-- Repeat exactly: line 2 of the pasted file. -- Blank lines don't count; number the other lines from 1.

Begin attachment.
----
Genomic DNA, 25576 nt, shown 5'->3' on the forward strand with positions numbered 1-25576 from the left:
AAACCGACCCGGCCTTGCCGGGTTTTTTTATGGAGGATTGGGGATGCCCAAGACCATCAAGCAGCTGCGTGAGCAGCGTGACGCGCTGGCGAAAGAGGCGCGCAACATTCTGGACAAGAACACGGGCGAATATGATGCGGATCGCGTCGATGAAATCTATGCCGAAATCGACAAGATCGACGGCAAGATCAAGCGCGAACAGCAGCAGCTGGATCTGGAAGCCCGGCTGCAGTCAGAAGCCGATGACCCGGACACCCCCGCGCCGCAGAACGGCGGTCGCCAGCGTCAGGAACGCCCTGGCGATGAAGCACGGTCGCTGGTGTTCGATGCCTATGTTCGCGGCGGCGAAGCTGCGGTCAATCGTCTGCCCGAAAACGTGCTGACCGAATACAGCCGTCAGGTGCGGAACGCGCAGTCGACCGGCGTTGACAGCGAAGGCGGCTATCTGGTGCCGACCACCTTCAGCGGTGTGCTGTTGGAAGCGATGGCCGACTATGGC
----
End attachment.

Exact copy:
AAACCGACCCGGCCTTGCCGGGTTTTTTTATGGAGGATTGGGGATGCCCAAGACCATCAAGCAGCTGCGTGAGCAGCGTGACGCGCTGGCGAAAGAGGCGCGCAACATTCTGGACAAGAACACGGGCGAATATGATGCGGATCGCGTCGATGAAATCTATGCCGAAATCGACAAGATCGACGGCAAGATCAAGCGCGAACAGCAGCAGCTGGATCTGGAAGCCCGGCTGCAGTCAGAAGCCGATGACCCGGACACCCCCGCGCCGCAGAACGGCGGTCGCCAGCGTCAGGAACGCCCTGGCGATGAAGCACGGTCGCTGGTGTTCGATGCCTATGTTCGCGGCGGCGAAGCTGCGGTCAATCGTCTGCCCGAAAACGTGCTGACCGAATACAGCCGTCAGGTGCGGAACGCGCAGTCGACCGGCGTTGACAGCGAAGGCGGCTATCTGGTGCCGACCACCTTCAGCGGTGTGCTGTTGGAAGCGATGGCCGACTATGGC